• Benjamin_AM2013

    Watch ACLS Fellow Ruha Benjamin present her research at the 2013 annual meeting.

  • AM2013 Public Fellows

    ACLS Public Fellows with members of the ACLS Office of Fellowships and Grants.

  • Bookcase_new

    Browse recent titles by ACLS fellows on Pinterest.

Jelena Batinic F'09, F'08

Doctoral Candidate
History
Stanford University
last updated: 07/15/14

Mellon/ACLS Recent Doctoral Recipients Fellowships 2009
Department: History
Stanford University
Gender, Revolution, and War: The Mobilization of Women in the Yugoslav Partisan Resistance in World War II

This project examines one of the most remarkable phenomena of World War II: the mass participation of women, including 100,000 female combatants, in the communist-led Yugoslav Partisan resistance. How did the Partisans manage to attract women to their ranks, integrate them into the movement, and legitimize their new roles? What were the consequences of women’s military and political mobilization? Seeking to answer these questions, this project traces the history and postwar memory of the phenomenon. It is, more broadly, concerned with changes in gender norms caused by the war, revolution, and establishment of the communist regime that claimed to have solved the “woman question.” The study combines diverse sources to probe communist gender politics and communism’s contested legacy in the region.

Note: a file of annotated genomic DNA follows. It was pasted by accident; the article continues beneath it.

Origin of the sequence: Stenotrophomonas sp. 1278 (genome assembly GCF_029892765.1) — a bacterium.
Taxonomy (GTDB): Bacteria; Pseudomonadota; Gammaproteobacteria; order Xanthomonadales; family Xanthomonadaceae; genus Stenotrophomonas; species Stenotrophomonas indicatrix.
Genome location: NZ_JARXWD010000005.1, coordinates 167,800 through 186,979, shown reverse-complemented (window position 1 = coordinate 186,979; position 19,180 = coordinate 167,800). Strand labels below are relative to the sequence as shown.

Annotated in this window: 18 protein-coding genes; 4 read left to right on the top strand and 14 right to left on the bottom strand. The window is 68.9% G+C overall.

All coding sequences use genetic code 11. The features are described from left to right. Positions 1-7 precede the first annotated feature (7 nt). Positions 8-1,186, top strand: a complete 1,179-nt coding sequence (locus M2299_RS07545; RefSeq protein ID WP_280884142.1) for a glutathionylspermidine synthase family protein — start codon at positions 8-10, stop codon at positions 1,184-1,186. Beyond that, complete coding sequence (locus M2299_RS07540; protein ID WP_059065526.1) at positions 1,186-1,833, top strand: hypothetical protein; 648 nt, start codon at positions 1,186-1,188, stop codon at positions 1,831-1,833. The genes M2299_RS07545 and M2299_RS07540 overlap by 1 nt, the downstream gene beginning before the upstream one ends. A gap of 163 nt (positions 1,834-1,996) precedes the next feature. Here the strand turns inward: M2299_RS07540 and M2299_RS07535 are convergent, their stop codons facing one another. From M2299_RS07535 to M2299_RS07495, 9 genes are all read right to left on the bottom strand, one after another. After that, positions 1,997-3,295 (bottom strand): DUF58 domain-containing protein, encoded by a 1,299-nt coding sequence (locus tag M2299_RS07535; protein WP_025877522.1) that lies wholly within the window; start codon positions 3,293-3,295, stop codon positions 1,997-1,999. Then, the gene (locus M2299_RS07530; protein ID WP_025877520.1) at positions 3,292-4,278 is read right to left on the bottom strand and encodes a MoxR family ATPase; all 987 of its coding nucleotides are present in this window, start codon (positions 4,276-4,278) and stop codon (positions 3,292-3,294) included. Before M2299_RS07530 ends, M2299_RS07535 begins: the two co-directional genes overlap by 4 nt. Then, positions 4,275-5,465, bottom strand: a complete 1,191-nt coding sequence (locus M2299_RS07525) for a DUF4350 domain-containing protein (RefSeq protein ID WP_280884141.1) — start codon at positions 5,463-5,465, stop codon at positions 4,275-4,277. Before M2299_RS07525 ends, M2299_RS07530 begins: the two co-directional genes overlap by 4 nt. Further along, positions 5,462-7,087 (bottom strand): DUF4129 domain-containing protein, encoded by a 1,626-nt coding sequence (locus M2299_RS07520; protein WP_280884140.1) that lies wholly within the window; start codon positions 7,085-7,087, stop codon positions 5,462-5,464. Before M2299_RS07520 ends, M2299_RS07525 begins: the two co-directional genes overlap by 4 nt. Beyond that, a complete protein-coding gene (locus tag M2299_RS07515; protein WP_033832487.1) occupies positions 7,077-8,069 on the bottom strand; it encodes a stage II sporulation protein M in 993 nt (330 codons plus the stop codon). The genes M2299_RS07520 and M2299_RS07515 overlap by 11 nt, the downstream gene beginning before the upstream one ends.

Dissertation Fellowships in East European Studies 2008
Doctoral Candidate
Department: Department of History
Stanford University
Gender, Revolution, and War: The Mobilization of Women in the Yugoslav Partisan Resistance in World War II

The mass participation of women—including 100,000 female combatants--in the communist-led Yugoslav Partisans is one of the most remarkable phenomena of World War II. How did the Partisans manage to attract women to their ranks, integrate them in the movement, and legitimize their new roles? What were the short- and long-term consequences of women’s military and political mobilization in the area? Seeking to answer these questions, this project traces the history and postwar memory of the phenomenon. It is, more broadly, concerned with changes in gender norms caused by the war, revolution, and establishment of the communist regime that claimed to have solved the “woman question.” The study combines diverse sources to probe communist gender politics and its contested legacy in the region.